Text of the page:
Saturday, January 11, 2014

Bully Politics

The Chris Christie bridge closure scandal is interesting fodder for the news media. If you listen to former NY Mayor Giuliani, he said it was just a prank. Obviously a prank not appreciated by the multitude of people, school buses carrying children to their first day of school and emergency vehicles stuck in a traffic jam around Fort Lee for hours.

“I had no knowledge or involvement in this issue in its planning or its execution,” Christie said. Those words are probably true. Planning and executing the bridge traffic jam was done by his minions and he fired them, 4 months after the fact. Yesterday he played the victim. He was sad and felt betrayed. Don't get me wrong here - I kind of like Chris Christie. I was of the mind that he was more genuine and honest than most of the politicians who just parrot the party line in order to maintain their political sucking of the taxpayer teat at our expense. I think he is wearing the victim coat on this one and it doesn't fit well.

He may not have planned or executed the idea but his staff got the idea to do this little "prank" from somewhere and that's where the bully politics come into play. What is the definition of a bully? A bully is defined as a blustering, quarrelsome, overbearing person who habitually badgers and intimidate people. Bullies like attention and power. Christie insists he is not a bully and maybe he isn't, but there are degrees to bullying and his personality sure projects a bullying trait to some degree.

Christie is a larger than life politician. He projects an administrative image of - it's my way or the highway. He prides himself on getting things done and he suffers no fools. He intimidates and badgers and we kind of liked it when he did it in his press conferences. He worked with President Obama during Hurricane Sandy and he was blustering, quarrelsome and badgered Republicans who chastised him for working with the enemy. He tells it like it is and he gets things done. But at what cost?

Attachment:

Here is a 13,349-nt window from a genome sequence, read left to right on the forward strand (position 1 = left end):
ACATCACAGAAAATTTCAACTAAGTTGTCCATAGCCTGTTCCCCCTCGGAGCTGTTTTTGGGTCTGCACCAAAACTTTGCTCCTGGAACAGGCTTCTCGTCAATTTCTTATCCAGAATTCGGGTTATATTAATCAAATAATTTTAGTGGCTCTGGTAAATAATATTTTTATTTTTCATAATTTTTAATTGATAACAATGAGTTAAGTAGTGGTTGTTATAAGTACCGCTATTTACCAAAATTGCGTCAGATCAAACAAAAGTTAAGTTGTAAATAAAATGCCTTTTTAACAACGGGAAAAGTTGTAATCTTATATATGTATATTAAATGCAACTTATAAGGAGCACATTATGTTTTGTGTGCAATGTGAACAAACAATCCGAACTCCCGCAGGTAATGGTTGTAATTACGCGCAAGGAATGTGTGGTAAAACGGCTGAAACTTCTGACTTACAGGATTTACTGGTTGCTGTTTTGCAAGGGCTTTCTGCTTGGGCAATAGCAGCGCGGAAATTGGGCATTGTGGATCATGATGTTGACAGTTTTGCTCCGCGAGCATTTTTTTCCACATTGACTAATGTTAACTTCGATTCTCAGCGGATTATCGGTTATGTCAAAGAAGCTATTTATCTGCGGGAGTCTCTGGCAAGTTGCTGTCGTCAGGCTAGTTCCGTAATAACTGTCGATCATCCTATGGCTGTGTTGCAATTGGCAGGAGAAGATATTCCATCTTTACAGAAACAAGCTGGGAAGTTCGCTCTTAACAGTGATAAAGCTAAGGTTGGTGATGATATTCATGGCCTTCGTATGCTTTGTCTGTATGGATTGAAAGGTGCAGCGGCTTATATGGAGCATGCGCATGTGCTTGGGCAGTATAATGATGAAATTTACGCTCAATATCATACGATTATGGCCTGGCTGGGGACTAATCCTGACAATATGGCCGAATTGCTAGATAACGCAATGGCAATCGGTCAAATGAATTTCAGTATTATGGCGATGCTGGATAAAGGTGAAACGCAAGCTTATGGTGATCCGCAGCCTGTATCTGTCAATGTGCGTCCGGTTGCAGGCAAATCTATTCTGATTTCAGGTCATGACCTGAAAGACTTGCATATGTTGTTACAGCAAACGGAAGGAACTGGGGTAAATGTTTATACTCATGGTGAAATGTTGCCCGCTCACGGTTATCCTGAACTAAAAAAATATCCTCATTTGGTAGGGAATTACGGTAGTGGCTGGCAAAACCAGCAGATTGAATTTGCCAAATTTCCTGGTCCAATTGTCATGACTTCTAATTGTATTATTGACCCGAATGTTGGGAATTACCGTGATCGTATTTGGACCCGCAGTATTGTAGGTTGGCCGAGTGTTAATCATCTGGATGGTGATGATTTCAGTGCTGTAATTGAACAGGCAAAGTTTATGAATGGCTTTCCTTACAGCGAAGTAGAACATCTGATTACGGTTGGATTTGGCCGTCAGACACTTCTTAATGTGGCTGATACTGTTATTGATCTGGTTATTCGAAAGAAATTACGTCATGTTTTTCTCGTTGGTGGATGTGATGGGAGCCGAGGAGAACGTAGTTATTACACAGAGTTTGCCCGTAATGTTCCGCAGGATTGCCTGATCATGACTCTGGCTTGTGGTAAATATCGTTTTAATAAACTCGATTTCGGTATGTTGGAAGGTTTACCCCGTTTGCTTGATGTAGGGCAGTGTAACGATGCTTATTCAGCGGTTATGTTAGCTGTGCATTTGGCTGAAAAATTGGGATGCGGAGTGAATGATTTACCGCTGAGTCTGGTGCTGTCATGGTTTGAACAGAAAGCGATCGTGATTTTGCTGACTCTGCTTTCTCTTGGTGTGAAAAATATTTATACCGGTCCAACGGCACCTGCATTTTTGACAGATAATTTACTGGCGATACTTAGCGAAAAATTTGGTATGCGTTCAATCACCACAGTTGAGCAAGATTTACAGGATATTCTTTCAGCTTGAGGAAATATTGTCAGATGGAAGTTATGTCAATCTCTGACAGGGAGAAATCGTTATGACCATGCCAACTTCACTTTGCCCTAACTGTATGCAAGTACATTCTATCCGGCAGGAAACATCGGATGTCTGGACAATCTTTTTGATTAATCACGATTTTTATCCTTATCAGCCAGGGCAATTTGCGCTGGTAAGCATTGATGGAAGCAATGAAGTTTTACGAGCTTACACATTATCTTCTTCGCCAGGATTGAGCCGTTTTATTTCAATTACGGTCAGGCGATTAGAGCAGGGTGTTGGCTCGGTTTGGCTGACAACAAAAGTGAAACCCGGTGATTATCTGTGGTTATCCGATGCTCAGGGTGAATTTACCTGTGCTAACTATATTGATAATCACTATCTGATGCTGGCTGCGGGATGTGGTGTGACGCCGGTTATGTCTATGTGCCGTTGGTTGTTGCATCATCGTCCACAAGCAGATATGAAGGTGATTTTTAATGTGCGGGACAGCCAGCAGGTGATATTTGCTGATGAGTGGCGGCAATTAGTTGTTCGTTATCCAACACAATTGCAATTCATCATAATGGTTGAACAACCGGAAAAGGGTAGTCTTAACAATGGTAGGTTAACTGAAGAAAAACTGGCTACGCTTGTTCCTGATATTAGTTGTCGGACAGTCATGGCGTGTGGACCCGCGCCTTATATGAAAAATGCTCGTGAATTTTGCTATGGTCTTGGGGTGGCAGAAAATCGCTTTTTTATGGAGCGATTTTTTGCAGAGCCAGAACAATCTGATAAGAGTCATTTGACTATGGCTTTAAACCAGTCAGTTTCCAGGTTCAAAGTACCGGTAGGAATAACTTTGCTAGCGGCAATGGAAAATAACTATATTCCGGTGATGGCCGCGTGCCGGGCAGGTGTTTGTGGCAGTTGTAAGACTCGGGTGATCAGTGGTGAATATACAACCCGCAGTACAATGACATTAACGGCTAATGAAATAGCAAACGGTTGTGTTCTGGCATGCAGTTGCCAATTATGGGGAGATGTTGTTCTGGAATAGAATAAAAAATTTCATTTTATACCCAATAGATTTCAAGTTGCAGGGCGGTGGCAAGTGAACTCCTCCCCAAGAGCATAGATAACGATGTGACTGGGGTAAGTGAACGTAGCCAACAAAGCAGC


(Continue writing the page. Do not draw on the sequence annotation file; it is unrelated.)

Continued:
Publicly, bully politics has worked for Christie. Privately though, bully politicians make for an interesting workplace. Intimidation and overbearing management of employees, including your top advisors and confidants makes for an uncomfortable and stressful work environment. Working with a bully politician can be harmful to one's health and push people to do things they think their larger than life boss might want but who doesn't come right out and direct it. Staffers want to please and if someone is in the inner trusted circle of a bully politician and is privy to and take part in the background talking and strategizing that goes on in the office behind closed doors, it’s plausible that things like this bridge gridlock scandal can happen.  A powerful bully politician creates powerful bully staffers.

I heard the term “willful ignorance” this morning on talk TV. Willful ignorance is when you don’t ask questions, and don’t look into something. Then, when something blows up you can basically wear the victim coat and say I didn’t plan or execute what is now a hot potato scandal or problem. The problem with that stance when working for this kind of boss is that some loyal staffer is going to be the fall guy. That is just the way it is when you get in bed with a bully. The bully is never wrong.

We all know bullies. We have bullies right here in river city. When it comes to local politics, there is plenty of talk about bully behavior. The thing about bullies is that they create fear. Fear in politics is a dangerous thing and it creates dangerous results. Just look at New Jersey for an example.


  1. Any bullys among South Dakota's recent governors? Hmmm....

  2. deljessen@gmail.comJanuary 11, 2014 at 11:11 PM

    In this case, Christie's "plausible deniability" carries a couple of very large down-sides: 1. He never showed a moment's curiosity while the bridge closure and catastrophic THREE-DAY traffic jam was going on in his state. 2. He never inquired as to WHY two of his appointees RESIGNED over this matter. 3. Now he wants us to think that firing his Assistant Chief of Staff is going to make it all go away. He may be perfectly suited for the "ruff-and-tumble" of New Jersey politics... but this proves to me that he just does not have the RIGHT STUFF for national office.

  3. I'll take the contrarian point of view; I'm waiting for the full investigation to be complete prior to condemning him for this fiasco. If indeed, he had any knowledge or part in it, stick a fork in him he's done. New Jersey is known for corrupt government and politics, second only to Illinois (Chicago). Thus far, It appears those identified as responsible had key roles in his political campaign. Payback politics have long been imbedded.

    The Democrats have been delirious condemning him; Republican 2016 candidates see it as opening to take the shine off. The tea party (small caps intended), have taken the opportunity to pile on because of his moderate views and he actually showed gratitude by shaking the hand of President Obama for swift federal support after Sandy. Seems he has no buoy in this storm.

    His news conference on Thursday seemed to me sincere, contrite and appropriate action was taken.
    I am anxious to hear the conclusions. If the facts implicate the Governor, let him pay the price.